Prince Harry explains why he's suing a newspaper
Prince Harry released a rare statement Tuesday railing against the British tabloids' coverage of his wife, Meghan Markle, and announcing that they are suing The Mail on Sunday, which has run a number of interviews with Markle's father, Thomas Markle. According to The Guardian, the paper's decision to run a letter from Markle to her father sparked the decision to pursue a lawsuit. The letter reads:
There is a human cost to this relentless propaganda, specifically when it is knowingly false and malicious, and though we have continued to put on a brave face – as so many of you can relate to – I cannot begin to describe how painful it has been. Because in today’s digital age, press fabrications are repurposed as truth across the globe. One day’s coverage is no longer tomorrow’s chip-paper.
This particular legal action hinges on one incident in a long and disturbing pattern of behaviour by British tabloid media. The contents of a private letter were published unlawfully in an intentionally destructive manner to manipulate you, the reader, and further the divisive agenda of the media group in question.
Markle has been a constant target of the British tabloids since the couple began dating in 2016. In fact, Harry announced he had a new girlfriend with a stern statement to the press about a line being crossed in its coverage of Markle. "His girlfriend, Meghan Markle, has been subject to a wave of abuse and harassment. Some of this has been very public—the smear on the front page of a national newspaper; the racial undertones of comment pieces; and the outright sexism and racism of social media trolls and web article comments," the 2016 letter read.
Most recently, the Duke and Duchess of Sussex have drawn criticism for flying on private jets in spite of the negative effects on the environment. But the lawsuit the couple are pursuing is because of the publication of private correspondence. "The contents of a private letter were published unlawfully in an intentionally destructive manner to manipulate you, the reader, and further the divisive agenda of the media group in question," the letter continues.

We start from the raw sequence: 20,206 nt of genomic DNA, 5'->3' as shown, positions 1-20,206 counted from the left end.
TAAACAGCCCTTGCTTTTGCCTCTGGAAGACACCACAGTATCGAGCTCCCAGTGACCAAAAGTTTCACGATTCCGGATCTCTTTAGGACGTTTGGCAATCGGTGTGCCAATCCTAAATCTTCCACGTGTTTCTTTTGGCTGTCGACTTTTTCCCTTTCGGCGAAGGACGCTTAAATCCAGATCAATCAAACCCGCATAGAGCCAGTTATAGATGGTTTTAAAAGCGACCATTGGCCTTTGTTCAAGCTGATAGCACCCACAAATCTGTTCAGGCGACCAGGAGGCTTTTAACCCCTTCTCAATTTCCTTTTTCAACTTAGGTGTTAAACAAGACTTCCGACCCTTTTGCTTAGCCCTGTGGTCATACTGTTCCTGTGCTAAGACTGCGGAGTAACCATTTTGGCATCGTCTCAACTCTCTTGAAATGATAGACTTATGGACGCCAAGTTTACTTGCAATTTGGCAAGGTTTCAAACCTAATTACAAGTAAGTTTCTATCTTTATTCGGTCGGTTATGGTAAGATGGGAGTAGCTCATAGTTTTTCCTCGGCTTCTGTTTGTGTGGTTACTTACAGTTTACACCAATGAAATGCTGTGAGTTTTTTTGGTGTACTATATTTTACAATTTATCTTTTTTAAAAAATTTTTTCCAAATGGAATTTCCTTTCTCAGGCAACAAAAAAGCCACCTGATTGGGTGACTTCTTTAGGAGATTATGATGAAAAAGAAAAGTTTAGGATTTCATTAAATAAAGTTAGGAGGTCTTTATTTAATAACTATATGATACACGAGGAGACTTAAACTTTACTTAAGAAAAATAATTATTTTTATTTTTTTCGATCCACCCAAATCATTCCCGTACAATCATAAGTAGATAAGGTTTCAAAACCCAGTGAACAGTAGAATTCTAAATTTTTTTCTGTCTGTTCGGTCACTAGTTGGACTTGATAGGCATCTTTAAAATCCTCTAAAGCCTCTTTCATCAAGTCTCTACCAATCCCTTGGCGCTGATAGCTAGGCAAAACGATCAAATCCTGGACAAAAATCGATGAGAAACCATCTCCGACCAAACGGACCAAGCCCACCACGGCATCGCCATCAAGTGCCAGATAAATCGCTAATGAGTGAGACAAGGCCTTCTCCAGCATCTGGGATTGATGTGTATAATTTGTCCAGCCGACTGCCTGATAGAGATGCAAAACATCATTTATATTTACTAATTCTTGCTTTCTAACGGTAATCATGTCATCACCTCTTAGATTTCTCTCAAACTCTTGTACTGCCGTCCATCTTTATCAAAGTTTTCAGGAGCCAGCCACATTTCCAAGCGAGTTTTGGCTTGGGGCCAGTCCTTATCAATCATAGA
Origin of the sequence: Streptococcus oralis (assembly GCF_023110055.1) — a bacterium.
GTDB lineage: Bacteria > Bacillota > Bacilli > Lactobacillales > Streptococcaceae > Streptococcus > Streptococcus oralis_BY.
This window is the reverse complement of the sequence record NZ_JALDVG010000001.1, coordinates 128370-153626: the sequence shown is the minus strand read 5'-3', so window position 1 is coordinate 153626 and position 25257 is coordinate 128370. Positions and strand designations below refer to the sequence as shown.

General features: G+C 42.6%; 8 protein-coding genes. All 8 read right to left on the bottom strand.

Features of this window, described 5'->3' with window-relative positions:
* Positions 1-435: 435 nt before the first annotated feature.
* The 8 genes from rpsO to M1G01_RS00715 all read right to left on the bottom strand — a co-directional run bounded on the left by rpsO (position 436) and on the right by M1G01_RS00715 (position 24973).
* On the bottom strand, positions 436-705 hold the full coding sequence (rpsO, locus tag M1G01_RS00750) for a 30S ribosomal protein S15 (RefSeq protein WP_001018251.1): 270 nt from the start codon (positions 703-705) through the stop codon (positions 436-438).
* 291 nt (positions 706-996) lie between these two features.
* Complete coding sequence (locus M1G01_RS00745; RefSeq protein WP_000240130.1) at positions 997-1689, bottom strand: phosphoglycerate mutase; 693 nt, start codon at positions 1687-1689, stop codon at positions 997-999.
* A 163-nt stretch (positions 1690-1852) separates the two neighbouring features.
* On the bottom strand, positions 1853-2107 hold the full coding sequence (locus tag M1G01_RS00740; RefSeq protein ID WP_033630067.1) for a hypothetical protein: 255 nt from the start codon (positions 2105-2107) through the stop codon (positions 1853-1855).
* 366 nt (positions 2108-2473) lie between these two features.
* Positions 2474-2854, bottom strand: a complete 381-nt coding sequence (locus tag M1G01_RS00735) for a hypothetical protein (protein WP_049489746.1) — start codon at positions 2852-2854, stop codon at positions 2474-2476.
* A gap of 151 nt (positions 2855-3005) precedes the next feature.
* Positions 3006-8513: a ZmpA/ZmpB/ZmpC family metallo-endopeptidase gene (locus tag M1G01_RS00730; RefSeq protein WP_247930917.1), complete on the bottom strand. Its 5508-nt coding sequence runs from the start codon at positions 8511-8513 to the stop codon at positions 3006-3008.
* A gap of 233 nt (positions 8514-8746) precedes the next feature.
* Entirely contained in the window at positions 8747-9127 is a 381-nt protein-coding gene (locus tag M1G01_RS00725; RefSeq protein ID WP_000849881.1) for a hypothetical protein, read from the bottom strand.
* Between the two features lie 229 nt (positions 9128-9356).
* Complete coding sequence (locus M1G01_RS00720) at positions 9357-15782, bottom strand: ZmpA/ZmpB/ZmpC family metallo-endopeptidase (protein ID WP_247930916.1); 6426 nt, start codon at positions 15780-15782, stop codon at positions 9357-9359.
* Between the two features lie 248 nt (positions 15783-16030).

The statement drew a comparision with the press' treatment of Markle with that of Harry's mother. Princess Diana was killed in 1997 in a car crash after being chased by paparazzi.
There comes a point when the only thing to do is to stand up to this behaviour, because it destroys people and destroys lives. Put simply, it is bullying, which scares and silences people. We all know this isn’t acceptable, at any level. We won’t and can’t believe in a world where there is no accountability for this.
Though this action may not be the safe one, it is the right one. Because my deepest fear is history repeating itself. I’ve seen what happens when someone I love is commoditised to the point that they are no longer treated or seen as a real person. I lost my mother and now I watch my wife falling victim to the same powerful forces.
It's not the first time the royal family has sued the press. Most recently, in 2012, Prince William and Kate Middleton sued Closer magazine for publishing nude photos of her, and in 2017, a French court ruled her privacy had been invaded.
The lawsuit is being paid for with the couple's private funds and any damages won will be donated to an anti-bullying charity, according to the statement.
The Mail responded Tuesday afternoon defending their piece. Emily Andrews, a royal correspondent for The Sun, tweeted the statement, which reads, “The Mail on Sunday stands by the story it published and will be defending this case vigorously. Specifically, we categorically deny that the Duchess’s letter was edited in any way that changed its meaning.”